Pomegranate Extracts Treat Diseases of Inflammation
by David Gutierrez, staff writer
(NaturalNews) Emerging research continues to strengthen the evidence that
pomegranate extracts can be used to treat chronic inflammation, and the
diseases that go along with it.
Short-term inflammation is a normal immune response, but chronic
inflammation has been linked to a number of diseases including heart
disease, cancer, diabetes, arthritis, dementia and autoimmune disorders.
Scientists are increasingly coming to believe that pomegranate helps combat
inflammation, in part due to its exceptionally high content of antioxidants,
particularly those in the ellagitannin family, such as punicalagins and
Prior research has already suggested that pomegranate
inflammation-linked diseases. It has been shown to reduce the risk of breast
formation of prostate tumors in mice, to increase the amount of oxygen
available to the heart and to fight the onset of heart disease
cholesterol from oxidizing. Long-term consumption of pomegranate juice has
also been linked to improvement in the symptoms of erectile dysfunction.
A research team from Case Western Reserve University in Cleveland was the
first to demonstrate that pomegranate extract can act directly to combat
study, they showed that when injected into human cells, pomegranate extract
lowered inflammation and levels of enzymes that can cause cartilage to break
down, as in arthritis
The researchers followed this up with a study, published fall of 2008 in the
Journal of Inflammation, in which they fed 175 milliliters of pomegranate
extract to four rabbits, then compared them with two rabbits who had been
given only water
were experiencing chronic inflammation.
The researchers found that the levels of antioxidant
increased and the levels of inflammation markers significantly decreased in
the rabbits after they were given pomegranate extract.
Compared with the rabbits that had been given only water, the animals in the
pomegranate extract group had 7 and 26 percent lower levels of the
inflammation markers COX-1 and COX-2, respectively.
In addition, the levels of inflammatory compounds produced by cartilage
cells also decreased.
"Consumption of pomegranate fruit extract may be of value in inhibiting
inflammatory stimuli-induced cartilage breakdown and production of
inflammatory mediators in arthritis," the researchers wrote.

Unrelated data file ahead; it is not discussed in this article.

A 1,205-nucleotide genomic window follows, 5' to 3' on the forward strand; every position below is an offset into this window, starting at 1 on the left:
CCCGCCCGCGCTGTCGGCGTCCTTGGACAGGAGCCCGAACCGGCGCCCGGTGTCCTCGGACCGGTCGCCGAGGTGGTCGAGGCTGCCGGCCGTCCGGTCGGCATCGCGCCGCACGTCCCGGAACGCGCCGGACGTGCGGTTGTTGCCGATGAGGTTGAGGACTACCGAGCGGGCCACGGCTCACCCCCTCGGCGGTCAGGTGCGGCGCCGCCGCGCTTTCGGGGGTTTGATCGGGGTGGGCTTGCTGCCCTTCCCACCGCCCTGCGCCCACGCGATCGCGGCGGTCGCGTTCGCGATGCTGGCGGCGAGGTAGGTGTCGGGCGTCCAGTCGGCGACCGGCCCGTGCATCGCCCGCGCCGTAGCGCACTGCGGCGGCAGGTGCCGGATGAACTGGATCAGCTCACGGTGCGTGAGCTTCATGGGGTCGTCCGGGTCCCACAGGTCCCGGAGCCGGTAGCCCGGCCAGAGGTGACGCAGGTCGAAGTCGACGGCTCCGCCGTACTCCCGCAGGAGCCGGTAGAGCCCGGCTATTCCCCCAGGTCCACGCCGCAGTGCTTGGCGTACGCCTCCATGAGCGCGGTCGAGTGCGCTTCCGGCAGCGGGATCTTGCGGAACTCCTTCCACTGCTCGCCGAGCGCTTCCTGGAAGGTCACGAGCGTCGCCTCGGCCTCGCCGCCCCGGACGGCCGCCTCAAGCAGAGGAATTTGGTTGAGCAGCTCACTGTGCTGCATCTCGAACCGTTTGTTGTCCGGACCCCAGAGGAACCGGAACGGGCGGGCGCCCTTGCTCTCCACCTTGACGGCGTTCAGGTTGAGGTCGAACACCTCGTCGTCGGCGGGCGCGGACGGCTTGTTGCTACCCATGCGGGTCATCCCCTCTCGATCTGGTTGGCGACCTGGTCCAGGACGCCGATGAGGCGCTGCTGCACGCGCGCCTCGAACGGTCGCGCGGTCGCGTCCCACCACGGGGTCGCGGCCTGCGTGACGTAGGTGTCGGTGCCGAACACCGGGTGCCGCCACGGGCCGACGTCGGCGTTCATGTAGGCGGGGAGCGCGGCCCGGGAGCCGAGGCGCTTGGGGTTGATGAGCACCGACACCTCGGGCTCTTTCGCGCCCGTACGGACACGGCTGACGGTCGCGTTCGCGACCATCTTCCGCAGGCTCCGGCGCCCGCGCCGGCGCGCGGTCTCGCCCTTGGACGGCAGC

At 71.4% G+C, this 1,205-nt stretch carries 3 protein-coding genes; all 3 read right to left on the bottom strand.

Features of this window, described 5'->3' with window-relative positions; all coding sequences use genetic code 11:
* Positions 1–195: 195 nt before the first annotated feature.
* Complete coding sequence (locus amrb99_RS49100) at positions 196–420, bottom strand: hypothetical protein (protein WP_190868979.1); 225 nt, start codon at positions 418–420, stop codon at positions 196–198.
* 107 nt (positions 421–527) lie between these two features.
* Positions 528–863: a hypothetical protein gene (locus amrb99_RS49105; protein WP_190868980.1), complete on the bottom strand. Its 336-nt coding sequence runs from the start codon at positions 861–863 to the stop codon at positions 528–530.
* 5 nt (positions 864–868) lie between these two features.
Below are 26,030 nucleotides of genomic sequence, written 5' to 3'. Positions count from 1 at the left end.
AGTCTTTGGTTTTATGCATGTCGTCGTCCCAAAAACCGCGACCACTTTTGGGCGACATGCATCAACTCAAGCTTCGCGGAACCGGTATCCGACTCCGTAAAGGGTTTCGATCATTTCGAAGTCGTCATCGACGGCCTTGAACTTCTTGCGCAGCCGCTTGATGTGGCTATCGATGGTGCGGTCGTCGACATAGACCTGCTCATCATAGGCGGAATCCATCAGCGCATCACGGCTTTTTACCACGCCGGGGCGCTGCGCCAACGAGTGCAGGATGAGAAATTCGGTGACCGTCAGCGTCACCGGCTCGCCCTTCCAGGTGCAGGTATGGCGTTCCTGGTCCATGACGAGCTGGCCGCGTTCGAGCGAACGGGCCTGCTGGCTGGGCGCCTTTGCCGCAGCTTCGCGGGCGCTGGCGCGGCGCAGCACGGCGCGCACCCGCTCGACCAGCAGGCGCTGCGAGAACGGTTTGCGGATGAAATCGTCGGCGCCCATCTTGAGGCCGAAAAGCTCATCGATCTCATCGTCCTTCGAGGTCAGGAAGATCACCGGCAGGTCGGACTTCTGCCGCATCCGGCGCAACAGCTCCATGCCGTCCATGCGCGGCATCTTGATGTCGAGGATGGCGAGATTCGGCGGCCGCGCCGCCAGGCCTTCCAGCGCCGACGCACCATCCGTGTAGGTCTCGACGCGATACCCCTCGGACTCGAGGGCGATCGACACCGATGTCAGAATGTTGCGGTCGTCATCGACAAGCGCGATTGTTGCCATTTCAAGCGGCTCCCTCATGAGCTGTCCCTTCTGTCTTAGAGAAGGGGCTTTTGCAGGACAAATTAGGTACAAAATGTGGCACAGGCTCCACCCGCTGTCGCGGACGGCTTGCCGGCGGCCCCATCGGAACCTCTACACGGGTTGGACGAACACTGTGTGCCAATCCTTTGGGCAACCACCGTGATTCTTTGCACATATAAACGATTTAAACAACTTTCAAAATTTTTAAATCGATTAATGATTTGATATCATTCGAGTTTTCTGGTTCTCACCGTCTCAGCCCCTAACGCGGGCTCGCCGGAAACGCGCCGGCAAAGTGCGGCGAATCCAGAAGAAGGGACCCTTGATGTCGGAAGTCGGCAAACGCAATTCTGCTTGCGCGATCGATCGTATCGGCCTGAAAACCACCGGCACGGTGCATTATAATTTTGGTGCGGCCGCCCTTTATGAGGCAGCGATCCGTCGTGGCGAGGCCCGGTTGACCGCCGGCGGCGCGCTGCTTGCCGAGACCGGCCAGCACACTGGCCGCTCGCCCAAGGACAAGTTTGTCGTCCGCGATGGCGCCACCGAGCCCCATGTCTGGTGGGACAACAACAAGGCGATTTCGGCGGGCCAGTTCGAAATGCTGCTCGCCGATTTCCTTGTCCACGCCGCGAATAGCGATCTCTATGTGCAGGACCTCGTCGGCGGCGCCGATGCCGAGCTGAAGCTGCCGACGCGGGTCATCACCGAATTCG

The study was particularly significant because it demonstrated that
pomegranate extract can reduce inflammation even if digested, and not just
when injected directly into cells.
Most recently, researchers from Case Western Reserve University teamed up
with researchers from the University of South Carolina to carry out the
first study on whether the same effects could be observed in human cells.
This study was also published in the Journal of Inflammation.
"No studies have been undertaken to investigate whether a polyphenol-rich
pomegranate fruit extract (POMx) inhibits the inflammatory activity of
activated human mast cells and basophils," the researchers wrote. "The aim
of this study was to examine whether POMx modulates inflammatory reactions
using human basophilic cell line KU812."
Mast cells play a role in immune function and in healing the body from
The researchers first stimulated these cells with a chemical known as PMACI
in order to produce an inflammatory response. Then they dosed them with
They found that after receiving pomegranate extract, the cells began
producing significantly lower levels of the inflammation-linked cytokines
IL-6 and IL-8.
"POMx or POMx-derived compounds may be of value for the treatment of
inflammatory diseases in which mast cells play an active role," the
Pomegranate extract also appeared to inhibit activation of a gene complex
known as nuclear factor kappa B (NF-kB).
NF-kB plays a role in regulating healthy immune responses, and malfunction
of the complex has been linked to autoimmune disease
Sources for this story include: www.nutraingredients.com;